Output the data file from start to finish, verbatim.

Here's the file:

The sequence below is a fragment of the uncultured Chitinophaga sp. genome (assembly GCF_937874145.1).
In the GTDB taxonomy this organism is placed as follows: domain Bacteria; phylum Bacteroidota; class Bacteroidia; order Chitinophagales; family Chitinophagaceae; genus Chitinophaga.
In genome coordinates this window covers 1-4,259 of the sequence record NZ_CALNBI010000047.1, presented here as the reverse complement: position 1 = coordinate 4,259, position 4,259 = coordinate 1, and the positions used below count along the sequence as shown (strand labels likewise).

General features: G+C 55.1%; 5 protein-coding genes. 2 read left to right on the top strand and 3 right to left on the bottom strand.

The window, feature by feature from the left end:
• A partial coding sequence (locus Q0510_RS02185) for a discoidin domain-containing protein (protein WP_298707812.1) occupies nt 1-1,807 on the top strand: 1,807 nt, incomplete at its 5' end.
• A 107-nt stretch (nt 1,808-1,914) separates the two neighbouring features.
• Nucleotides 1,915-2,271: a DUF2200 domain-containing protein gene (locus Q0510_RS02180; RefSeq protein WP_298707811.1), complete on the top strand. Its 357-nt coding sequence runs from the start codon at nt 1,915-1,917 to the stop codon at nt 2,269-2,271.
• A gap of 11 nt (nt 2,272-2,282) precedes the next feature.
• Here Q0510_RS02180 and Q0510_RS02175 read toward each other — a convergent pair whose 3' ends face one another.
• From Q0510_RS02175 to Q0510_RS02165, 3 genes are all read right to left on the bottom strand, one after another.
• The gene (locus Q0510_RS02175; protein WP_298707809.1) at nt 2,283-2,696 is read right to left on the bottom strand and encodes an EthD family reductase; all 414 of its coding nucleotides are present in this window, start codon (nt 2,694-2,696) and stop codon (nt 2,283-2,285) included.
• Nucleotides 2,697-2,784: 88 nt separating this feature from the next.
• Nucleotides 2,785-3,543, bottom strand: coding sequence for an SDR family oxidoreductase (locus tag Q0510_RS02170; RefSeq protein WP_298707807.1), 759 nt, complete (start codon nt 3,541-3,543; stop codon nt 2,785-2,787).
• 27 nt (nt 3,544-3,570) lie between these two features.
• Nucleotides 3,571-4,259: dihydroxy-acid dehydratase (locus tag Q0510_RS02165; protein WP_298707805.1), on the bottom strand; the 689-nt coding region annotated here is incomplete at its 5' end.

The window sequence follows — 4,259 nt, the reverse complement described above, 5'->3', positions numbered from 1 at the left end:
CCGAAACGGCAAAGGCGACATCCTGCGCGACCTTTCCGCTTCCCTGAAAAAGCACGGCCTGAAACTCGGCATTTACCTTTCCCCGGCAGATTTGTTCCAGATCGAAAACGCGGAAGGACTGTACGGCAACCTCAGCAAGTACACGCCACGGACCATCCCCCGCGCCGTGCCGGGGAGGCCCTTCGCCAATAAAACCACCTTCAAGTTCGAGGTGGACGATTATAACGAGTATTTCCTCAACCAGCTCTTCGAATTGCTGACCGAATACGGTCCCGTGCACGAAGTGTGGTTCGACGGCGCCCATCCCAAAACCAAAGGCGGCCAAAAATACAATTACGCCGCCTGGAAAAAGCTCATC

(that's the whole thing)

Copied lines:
The sequence below is a fragment of the uncultured Chitinophaga sp. genome (assembly GCF_937874145.1).
In the GTDB taxonomy this organism is placed as follows: domain Bacteria; phylum Bacteroidota; class Bacteroidia; order Chitinophagales; family Chitinophagaceae; genus Chitinophaga.
In genome coordinates this window covers 1-4,259 of the sequence record NZ_CALNBI010000047.1, presented here as the reverse complement: position 1 = coordinate 4,259, position 4,259 = coordinate 1, and the positions used below count along the sequence as shown (strand labels likewise).

General features: G+C 55.1%; 5 protein-coding genes. 2 read left to right on the top strand and 3 right to left on the bottom strand.

The window, feature by feature from the left end:
• A partial coding sequence (locus Q0510_RS02185) for a discoidin domain-containing protein (protein WP_298707812.1) occupies nt 1-1,807 on the top strand: 1,807 nt, incomplete at its 5' end.
• A 107-nt stretch (nt 1,808-1,914) separates the two neighbouring features.
• Nucleotides 1,915-2,271: a DUF2200 domain-containing protein gene (locus Q0510_RS02180; RefSeq protein WP_298707811.1), complete on the top strand. Its 357-nt coding sequence runs from the start codon at nt 1,915-1,917 to the stop codon at nt 2,269-2,271.
• A gap of 11 nt (nt 2,272-2,282) precedes the next feature.
• Here Q0510_RS02180 and Q0510_RS02175 read toward each other — a convergent pair whose 3' ends face one another.
• From Q0510_RS02175 to Q0510_RS02165, 3 genes are all read right to left on the bottom strand, one after another.
• The gene (locus Q0510_RS02175; protein WP_298707809.1) at nt 2,283-2,696 is read right to left on the bottom strand and encodes an EthD family reductase; all 414 of its coding nucleotides are present in this window, start codon (nt 2,694-2,696) and stop codon (nt 2,283-2,285) included.
• Nucleotides 2,697-2,784: 88 nt separating this feature from the next.
• Nucleotides 2,785-3,543, bottom strand: coding sequence for an SDR family oxidoreductase (locus tag Q0510_RS02170; RefSeq protein WP_298707807.1), 759 nt, complete (start codon nt 3,541-3,543; stop codon nt 2,785-2,787).
• 27 nt (nt 3,544-3,570) lie between these two features.
• Nucleotides 3,571-4,259: dihydroxy-acid dehydratase (locus tag Q0510_RS02165; protein WP_298707805.1), on the bottom strand; the 689-nt coding region annotated here is incomplete at its 5' end.

The window sequence follows — 4,259 nt, the reverse complement described above, 5'->3', positions numbered from 1 at the left end:
CCGAAACGGCAAAGGCGACATCCTGCGCGACCTTTCCGCTTCCCTGAAAAAGCACGGCCTGAAACTCGGCATTTACCTTTCCCCGGCAGATTTGTTCCAGATCGAAAACGCGGAAGGACTGTACGGCAACCTCAGCAAGTACACGCCACGGACCATCCCCCGCGCCGTGCCGGGGAGGCCCTTCGCCAATAAAACCACCTTCAAGTTCGAGGTGGACGATTATAACGAGTATTTCCTCAACCAGCTCTTCGAATTGCTGACCGAATACGGTCCCGTGCACGAAGTGTGGTTCGACGGCGCCCATCCCAAAACCAAAGGCGGCCAAAAATACAATTACGCCGCCTGGAAAAAGCTCATC